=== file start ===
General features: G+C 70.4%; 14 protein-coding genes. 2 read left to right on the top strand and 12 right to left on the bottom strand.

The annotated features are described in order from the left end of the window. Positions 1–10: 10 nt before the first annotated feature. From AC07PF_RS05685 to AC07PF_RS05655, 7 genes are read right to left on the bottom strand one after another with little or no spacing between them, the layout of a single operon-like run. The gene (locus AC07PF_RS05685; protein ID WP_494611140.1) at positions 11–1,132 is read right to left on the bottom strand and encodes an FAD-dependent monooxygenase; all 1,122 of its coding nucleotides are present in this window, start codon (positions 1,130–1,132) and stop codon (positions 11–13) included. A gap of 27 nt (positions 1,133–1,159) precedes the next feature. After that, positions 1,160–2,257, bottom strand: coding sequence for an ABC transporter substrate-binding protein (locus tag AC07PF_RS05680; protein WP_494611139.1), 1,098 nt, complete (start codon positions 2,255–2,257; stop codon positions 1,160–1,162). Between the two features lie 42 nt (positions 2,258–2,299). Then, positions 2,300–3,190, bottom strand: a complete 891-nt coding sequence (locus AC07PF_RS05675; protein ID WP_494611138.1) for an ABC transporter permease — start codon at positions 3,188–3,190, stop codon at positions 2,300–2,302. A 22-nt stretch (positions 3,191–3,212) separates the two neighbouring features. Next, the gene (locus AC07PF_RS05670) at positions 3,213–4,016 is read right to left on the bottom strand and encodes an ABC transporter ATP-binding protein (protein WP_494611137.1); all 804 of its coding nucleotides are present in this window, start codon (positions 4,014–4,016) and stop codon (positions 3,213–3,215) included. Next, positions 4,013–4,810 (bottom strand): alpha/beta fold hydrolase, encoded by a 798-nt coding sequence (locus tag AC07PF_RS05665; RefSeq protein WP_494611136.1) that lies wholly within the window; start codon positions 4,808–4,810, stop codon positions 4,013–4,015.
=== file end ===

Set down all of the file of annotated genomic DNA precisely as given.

General features: G+C 70.4%; 14 protein-coding genes. 2 read left to right on the top strand and 12 right to left on the bottom strand.

The annotated features are described in order from the left end of the window. Positions 1–10: 10 nt before the first annotated feature. From AC07PF_RS05685 to AC07PF_RS05655, 7 genes are read right to left on the bottom strand one after another with little or no spacing between them, the layout of a single operon-like run. The gene (locus AC07PF_RS05685; protein ID WP_494611140.1) at positions 11–1,132 is read right to left on the bottom strand and encodes an FAD-dependent monooxygenase; all 1,122 of its coding nucleotides are present in this window, start codon (positions 1,130–1,132) and stop codon (positions 11–13) included. A gap of 27 nt (positions 1,133–1,159) precedes the next feature. After that, positions 1,160–2,257, bottom strand: coding sequence for an ABC transporter substrate-binding protein (locus tag AC07PF_RS05680; protein WP_494611139.1), 1,098 nt, complete (start codon positions 2,255–2,257; stop codon positions 1,160–1,162). Between the two features lie 42 nt (positions 2,258–2,299). Then, positions 2,300–3,190, bottom strand: a complete 891-nt coding sequence (locus AC07PF_RS05675; protein ID WP_494611138.1) for an ABC transporter permease — start codon at positions 3,188–3,190, stop codon at positions 2,300–2,302. A 22-nt stretch (positions 3,191–3,212) separates the two neighbouring features. Next, the gene (locus AC07PF_RS05670) at positions 3,213–4,016 is read right to left on the bottom strand and encodes an ABC transporter ATP-binding protein (protein WP_494611137.1); all 804 of its coding nucleotides are present in this window, start codon (positions 4,014–4,016) and stop codon (positions 3,213–3,215) included. Next, positions 4,013–4,810 (bottom strand): alpha/beta fold hydrolase, encoded by a 798-nt coding sequence (locus tag AC07PF_RS05665; RefSeq protein WP_494611136.1) that lies wholly within the window; start codon positions 4,808–4,810, stop codon positions 4,013–4,015.